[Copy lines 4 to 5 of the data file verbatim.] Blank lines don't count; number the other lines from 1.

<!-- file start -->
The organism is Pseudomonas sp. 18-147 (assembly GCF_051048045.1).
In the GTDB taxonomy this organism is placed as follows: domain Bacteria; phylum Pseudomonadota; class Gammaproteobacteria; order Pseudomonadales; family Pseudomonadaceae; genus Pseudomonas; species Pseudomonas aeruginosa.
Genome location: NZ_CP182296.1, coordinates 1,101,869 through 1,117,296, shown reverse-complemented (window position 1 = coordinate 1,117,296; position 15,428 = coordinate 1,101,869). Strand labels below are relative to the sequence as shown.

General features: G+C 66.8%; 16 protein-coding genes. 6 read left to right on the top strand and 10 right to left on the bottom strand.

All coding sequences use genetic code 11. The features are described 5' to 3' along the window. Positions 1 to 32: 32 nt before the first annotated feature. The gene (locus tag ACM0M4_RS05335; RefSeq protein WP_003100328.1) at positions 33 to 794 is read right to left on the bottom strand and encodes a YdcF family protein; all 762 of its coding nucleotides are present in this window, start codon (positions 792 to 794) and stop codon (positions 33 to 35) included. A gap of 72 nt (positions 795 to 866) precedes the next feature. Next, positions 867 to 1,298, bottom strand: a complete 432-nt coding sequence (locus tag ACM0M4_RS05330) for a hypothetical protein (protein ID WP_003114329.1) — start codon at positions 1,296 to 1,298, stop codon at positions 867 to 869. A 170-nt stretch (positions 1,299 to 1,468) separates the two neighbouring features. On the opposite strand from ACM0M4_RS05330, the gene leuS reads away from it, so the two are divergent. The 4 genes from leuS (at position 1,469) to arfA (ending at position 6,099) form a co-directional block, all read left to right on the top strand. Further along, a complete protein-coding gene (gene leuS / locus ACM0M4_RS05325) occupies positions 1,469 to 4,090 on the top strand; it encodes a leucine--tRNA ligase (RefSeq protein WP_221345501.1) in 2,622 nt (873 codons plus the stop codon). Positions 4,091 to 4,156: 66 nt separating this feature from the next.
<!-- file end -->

General features: G+C 66.8%; 16 protein-coding genes. 6 read left to right on the top strand and 10 right to left on the bottom strand.

All coding sequences use genetic code 11. The features are described 5' to 3' along the window. Positions 1 to 32: 32 nt before the first annotated feature. The gene (locus tag ACM0M4_RS05335; RefSeq protein WP_003100328.1) at positions 33 to 794 is read right to left on the bottom strand and encodes a YdcF family protein; all 762 of its coding nucleotides are present in this window, start codon (positions 792 to 794) and stop codon (positions 33 to 35) included. A gap of 72 nt (positions 795 to 866) precedes the next feature. Next, positions 867 to 1,298, bottom strand: a complete 432-nt coding sequence (locus tag ACM0M4_RS05330) for a hypothetical protein (protein ID WP_003114329.1) — start codon at positions 1,296 to 1,298, stop codon at positions 867 to 869. A 170-nt stretch (positions 1,299 to 1,468) separates the two neighbouring features. On the opposite strand from ACM0M4_RS05330, the gene leuS reads away from it, so the two are divergent. The 4 genes from leuS (at position 1,469) to arfA (ending at position 6,099) form a co-directional block, all read left to right on the top strand. Further along, a complete protein-coding gene (gene leuS / locus ACM0M4_RS05325) occupies positions 1,469 to 4,090 on the top strand; it encodes a leucine--tRNA ligase (RefSeq protein WP_221345501.1) in 2,622 nt (873 codons plus the stop codon). Positions 4,091 to 4,156: 66 nt separating this feature from the next.